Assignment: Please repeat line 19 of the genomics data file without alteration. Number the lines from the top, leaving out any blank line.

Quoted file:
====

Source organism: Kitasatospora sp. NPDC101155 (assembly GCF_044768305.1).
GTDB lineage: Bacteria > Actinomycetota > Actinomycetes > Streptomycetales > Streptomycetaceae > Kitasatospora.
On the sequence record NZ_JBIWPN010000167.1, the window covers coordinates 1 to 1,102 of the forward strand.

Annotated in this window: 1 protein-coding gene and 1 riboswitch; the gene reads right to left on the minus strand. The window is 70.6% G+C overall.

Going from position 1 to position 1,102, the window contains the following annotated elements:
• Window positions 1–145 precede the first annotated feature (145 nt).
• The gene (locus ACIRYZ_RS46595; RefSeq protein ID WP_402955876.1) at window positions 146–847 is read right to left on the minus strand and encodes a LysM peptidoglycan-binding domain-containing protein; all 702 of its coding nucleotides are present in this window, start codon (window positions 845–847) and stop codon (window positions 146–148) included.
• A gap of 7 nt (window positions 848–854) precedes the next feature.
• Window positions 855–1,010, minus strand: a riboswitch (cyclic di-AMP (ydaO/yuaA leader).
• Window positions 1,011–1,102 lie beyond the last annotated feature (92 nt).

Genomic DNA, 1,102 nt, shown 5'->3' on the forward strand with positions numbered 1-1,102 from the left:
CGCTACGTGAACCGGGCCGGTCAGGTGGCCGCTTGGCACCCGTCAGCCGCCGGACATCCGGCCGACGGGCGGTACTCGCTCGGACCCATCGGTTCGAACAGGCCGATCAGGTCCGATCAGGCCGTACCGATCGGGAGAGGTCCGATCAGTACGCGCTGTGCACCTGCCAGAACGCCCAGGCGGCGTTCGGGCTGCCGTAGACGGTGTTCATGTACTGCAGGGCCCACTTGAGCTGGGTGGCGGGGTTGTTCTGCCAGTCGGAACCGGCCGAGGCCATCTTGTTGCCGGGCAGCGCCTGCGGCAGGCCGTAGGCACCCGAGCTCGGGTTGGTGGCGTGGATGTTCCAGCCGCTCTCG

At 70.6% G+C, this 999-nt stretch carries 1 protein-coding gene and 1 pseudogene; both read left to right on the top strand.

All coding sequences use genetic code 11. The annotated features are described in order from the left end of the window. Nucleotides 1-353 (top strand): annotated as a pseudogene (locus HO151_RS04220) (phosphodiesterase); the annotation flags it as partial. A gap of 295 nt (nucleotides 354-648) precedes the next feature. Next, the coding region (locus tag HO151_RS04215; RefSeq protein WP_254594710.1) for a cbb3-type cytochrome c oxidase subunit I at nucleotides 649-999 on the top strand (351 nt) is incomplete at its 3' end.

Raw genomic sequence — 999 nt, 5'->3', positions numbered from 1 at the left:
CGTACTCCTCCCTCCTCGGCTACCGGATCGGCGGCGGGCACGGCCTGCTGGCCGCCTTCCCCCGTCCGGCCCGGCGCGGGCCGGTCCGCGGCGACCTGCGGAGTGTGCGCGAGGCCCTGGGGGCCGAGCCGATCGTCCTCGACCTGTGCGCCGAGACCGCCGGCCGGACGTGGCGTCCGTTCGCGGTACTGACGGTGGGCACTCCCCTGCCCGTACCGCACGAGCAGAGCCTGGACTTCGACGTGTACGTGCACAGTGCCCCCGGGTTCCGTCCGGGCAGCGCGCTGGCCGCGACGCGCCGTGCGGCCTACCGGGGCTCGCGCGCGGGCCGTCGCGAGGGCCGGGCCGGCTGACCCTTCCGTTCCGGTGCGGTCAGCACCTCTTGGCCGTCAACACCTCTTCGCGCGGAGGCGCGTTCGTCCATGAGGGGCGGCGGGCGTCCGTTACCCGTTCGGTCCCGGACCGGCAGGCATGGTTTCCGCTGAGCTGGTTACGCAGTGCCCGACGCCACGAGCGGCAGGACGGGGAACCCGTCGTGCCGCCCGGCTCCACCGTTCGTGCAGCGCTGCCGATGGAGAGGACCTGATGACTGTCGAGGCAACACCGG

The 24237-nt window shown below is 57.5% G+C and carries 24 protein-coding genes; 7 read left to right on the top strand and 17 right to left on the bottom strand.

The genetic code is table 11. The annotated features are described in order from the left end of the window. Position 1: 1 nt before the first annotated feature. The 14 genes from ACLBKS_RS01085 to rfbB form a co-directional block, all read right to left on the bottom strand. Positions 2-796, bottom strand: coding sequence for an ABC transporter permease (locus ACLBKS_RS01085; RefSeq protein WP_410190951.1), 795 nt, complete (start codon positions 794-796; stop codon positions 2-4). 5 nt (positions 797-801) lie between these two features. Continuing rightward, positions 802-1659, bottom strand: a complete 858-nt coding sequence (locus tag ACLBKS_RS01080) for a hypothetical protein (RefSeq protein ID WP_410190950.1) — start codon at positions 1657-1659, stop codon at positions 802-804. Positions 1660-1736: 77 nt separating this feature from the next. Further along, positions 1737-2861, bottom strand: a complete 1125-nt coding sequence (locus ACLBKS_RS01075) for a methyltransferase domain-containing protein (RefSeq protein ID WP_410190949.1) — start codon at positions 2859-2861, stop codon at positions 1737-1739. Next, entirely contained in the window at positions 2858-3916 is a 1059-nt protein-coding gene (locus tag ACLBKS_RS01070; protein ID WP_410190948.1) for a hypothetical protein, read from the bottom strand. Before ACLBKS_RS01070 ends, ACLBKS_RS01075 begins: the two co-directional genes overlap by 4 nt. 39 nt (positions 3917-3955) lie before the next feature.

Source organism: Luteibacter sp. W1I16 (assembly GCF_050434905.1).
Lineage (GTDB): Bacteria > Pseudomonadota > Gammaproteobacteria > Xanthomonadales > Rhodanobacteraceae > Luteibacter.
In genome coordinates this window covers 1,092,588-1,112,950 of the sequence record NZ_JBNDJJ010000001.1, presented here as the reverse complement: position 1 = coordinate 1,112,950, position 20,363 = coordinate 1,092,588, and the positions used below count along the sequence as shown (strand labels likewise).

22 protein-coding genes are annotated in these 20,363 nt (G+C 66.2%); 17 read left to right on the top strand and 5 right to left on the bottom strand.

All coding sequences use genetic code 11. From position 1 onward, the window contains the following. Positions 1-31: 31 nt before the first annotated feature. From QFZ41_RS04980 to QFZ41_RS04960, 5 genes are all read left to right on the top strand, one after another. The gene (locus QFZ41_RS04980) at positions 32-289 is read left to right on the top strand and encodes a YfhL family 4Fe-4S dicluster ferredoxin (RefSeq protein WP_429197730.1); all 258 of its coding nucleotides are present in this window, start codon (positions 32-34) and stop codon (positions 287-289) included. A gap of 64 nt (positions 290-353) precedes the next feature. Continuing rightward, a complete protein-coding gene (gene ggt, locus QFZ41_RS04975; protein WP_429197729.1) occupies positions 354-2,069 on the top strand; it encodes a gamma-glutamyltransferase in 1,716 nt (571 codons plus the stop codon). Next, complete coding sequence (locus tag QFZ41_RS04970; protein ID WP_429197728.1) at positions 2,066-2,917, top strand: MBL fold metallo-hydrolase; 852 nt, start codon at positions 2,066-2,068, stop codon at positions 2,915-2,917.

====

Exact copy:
Source organism: Luteibacter sp. W1I16 (assembly GCF_050434905.1).